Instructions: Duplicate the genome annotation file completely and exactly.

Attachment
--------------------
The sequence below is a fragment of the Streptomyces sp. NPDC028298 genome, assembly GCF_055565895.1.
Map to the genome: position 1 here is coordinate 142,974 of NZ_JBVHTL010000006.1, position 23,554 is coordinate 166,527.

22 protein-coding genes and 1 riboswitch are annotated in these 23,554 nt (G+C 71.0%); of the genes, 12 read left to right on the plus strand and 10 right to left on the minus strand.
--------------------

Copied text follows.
The sequence below is a fragment of the Streptomyces sp. NPDC028298 genome, assembly GCF_055565895.1.
Map to the genome: position 1 here is coordinate 142,974 of NZ_JBVHTL010000006.1, position 23,554 is coordinate 166,527.

22 protein-coding genes and 1 riboswitch are annotated in these 23,554 nt (G+C 71.0%); of the genes, 12 read left to right on the plus strand and 10 right to left on the minus strand.